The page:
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Charles Jabez Rogers, Captain (1848-?) | Maine Maritime Museum Manuscript Collection Online Catalog

Name: Charles Jabez Rogers, Captain (1848-?)


Historical Note:

Captain Charles Jabez Rogers was born in Topsham, Maine on February 9, 1848 the second son of George A. Rogers (1819-1874) and Mary S. Perkins (1822-1901).  Captain Rogers first went to sea as a boy on the Midas (Bark).  Capt. Rogers married Jennie Martha Roberts (b.?-d.1927) on January 18, 1873.  They had two children, George Albion (b.1873-d.?) born in England and Herbert Lincoln (b.1877-d.?) born in Maine.  According to her obituary, Jennie made several voyages with Capt. Rogers but it is unknown at this time which vessels she voyaged on.  Captain Rogers took command of the J. A. Thomson (Ship) in 1878.

When Captain Rogers took a cargo of refined petroleum to Japan in 1879, the Japan market was still relatively new.  Japan had closed almost all contact with the western world in 1639 in response to persistent efforts of Europeans to convert the Japanese people to Catholicism and unfair trading practices.  With the admittance of California to United States in 1850, the US had renewed interest in trading with Asia from Pacific ports.  After much negotiation, the United States and Japan signed their first commercial treaty in 1858.3 Twenty years later, Captain Rogers received a letter dated January 29, 1879 from Edwin Reed asking Capt. Rogers to

<p style="margin-left:31.5pt;"> “pick me up for me at little expense something in the way of Japanese ware or pottery for my table…perhaps your merchant might suggest something in textile fabrics that would please Mrs. R. or adorn the house.” 4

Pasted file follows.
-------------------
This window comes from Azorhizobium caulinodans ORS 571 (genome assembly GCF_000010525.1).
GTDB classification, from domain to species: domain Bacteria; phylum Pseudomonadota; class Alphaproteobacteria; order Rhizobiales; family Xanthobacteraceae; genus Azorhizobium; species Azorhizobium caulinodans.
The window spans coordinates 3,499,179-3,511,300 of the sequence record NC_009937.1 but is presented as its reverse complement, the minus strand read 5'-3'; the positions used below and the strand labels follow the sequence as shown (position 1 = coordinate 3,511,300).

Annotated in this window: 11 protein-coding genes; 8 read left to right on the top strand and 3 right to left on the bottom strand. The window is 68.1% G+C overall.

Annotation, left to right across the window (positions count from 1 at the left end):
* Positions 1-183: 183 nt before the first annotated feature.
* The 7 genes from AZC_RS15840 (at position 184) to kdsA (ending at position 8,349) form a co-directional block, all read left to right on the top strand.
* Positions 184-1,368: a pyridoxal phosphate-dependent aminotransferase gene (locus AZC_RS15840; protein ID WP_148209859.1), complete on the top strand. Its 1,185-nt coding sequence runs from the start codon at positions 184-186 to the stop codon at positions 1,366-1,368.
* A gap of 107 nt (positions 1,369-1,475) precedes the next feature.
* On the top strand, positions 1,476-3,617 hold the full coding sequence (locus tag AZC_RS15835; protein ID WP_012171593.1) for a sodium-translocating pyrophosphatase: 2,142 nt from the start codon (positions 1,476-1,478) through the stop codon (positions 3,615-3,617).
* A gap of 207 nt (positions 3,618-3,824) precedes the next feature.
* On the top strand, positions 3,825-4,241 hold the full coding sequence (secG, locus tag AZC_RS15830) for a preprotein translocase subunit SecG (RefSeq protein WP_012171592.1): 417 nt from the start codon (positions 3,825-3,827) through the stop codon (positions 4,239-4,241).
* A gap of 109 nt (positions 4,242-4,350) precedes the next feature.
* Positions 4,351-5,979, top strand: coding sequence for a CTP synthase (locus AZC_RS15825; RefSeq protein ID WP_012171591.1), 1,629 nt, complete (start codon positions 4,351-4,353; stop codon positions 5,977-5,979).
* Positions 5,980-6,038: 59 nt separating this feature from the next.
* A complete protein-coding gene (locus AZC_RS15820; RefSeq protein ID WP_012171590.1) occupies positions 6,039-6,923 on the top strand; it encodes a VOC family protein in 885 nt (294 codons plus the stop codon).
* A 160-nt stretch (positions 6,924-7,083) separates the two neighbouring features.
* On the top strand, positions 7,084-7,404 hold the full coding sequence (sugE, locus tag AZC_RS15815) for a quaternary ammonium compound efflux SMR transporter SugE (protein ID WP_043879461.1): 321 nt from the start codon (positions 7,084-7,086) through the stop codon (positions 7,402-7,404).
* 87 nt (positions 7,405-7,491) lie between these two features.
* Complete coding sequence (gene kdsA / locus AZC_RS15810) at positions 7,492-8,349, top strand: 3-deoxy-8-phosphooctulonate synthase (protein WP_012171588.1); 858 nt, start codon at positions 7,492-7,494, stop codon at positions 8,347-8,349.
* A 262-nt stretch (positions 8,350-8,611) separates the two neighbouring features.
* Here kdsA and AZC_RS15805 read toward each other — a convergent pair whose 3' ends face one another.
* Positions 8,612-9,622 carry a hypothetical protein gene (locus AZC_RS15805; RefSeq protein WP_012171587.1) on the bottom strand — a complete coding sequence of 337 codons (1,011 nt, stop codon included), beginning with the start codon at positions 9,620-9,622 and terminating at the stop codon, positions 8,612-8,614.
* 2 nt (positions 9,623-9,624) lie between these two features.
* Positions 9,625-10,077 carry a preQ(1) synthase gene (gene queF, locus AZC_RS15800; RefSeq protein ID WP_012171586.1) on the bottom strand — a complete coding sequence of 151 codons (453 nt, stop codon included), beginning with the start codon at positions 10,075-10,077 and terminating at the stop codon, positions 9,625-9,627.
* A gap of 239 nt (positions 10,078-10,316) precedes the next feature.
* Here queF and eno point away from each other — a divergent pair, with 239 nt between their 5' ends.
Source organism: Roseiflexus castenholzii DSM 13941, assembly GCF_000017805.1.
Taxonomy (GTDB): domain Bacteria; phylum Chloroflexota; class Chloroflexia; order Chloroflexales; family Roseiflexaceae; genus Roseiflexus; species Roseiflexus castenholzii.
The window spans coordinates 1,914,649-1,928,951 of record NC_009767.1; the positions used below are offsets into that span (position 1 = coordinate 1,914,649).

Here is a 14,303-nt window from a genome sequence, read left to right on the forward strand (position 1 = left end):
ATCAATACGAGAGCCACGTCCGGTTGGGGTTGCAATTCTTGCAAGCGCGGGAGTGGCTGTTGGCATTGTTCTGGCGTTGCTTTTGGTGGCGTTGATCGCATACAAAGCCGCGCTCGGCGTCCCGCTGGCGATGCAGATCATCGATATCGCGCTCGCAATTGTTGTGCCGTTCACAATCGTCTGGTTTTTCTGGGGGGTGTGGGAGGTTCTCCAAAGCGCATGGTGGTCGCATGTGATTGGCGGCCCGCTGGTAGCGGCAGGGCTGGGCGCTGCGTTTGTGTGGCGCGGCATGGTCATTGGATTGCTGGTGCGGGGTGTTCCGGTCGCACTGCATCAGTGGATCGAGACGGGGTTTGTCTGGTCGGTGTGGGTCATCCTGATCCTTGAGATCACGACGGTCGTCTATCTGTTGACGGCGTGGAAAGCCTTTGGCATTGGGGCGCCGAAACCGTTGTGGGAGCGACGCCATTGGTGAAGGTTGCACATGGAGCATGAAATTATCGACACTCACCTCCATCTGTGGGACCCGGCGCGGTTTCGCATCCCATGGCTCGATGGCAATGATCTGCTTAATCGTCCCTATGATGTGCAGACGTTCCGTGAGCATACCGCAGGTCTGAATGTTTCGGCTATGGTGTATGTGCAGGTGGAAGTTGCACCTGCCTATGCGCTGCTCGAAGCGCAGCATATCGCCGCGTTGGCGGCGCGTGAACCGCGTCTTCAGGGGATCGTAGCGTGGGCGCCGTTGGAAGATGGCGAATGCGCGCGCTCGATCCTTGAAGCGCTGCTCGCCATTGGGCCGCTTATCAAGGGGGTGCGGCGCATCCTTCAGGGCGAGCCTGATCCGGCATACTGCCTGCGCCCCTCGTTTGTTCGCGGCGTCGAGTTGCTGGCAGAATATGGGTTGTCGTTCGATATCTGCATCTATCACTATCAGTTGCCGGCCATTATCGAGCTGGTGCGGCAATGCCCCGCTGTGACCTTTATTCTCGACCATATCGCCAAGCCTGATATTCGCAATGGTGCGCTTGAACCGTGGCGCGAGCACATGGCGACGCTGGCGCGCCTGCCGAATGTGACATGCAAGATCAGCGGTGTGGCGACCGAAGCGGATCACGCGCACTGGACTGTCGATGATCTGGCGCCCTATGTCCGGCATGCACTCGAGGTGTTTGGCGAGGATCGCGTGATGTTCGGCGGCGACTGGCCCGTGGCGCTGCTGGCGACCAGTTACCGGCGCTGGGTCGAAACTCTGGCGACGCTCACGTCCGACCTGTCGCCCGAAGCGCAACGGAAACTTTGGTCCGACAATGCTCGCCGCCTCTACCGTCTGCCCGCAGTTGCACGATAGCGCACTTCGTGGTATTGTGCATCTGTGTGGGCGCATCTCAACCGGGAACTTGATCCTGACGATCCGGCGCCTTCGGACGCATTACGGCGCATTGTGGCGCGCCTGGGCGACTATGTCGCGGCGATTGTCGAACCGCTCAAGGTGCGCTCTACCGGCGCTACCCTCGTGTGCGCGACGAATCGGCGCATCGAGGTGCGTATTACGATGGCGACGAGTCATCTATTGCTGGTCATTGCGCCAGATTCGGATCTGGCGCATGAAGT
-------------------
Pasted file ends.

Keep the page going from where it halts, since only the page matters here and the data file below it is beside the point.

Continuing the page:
Reference to Capt. Rogers life is mentioned in one letter dated June 15, 1882.

<p style="margin-left:31.5pt;"> “All of your friends here so far as we know are well and we hope you and your good wife and children are the same.” 5

A letter to Capt. Rogers from L. C. Blair of Fox and Blair Ship Stores Dealer in Liverpool thanks Capt. Rogers for information that he had forwarded to them regarding the vessels in the port at Antwerp.  Blair writes,

<p style="margin-left:.5in;"> “I should have been pleased to have stayed there and seen Capt. Joe Thomson.  I received a letter a few days since from Capt. George Thomson he said if I saw you to give you his kind regard.” 6

It is not clear if these captains were the same J. A. and George Thomson who were once in command of the J. A. Thomson (Ship).

By May 18, 1882 the owners were considering selling the vessel.  Charles Davenport wrote to Capt. Rogers telling him:

<p style="margin-left:.5in;"> “Some of the smaller owners would like to sell if she would bring her value.”  He continues with “I have offered the J. A. Thomson for £8500 cash, as she shall be discharged in Antwerp, and she ought to bring that sum; as wooden ships are not costing more than a year or two, owing to the higher prices of ship materials and labor.  Still in view of the dullness of freight, we might be induced to accept £8000 if no more could be obtained:  and would like for you to inform me the best offer, by cable, (not less than £8000) naming the lowest rate of commission for selling…if the ship cannot be sold, then we should want some business for her, but I hardly know what to say with regard to that.”7

On July 7, 1882 Charles Davenport sent a telegraph to Capt. Rogers which simply stated, “Come New York – Davenport.”

Sources:

1.  Record of American and Foreign shipping 1872, 1873-74, 1876, 1878, 1882

2.  Charter parties, MS 117 Folder 7

3.  http://history.state.gov/milestones/1830-1860/OpeningtoJapan

4.  Reed, Edwin.  Letter.  July 29, 1879 MS117 Folder 1

5.  Hanley & Snow.  Letter. June 15, 1882.  MS 117 Folder 4

6.  Blair, L. C. Letter. June 26, 1882.  MS 117 Folder 4

7.  Davenport, Charles.  Letter. May 18, 1882. MS 117 Folder 4

8.  MS 54 Box 146






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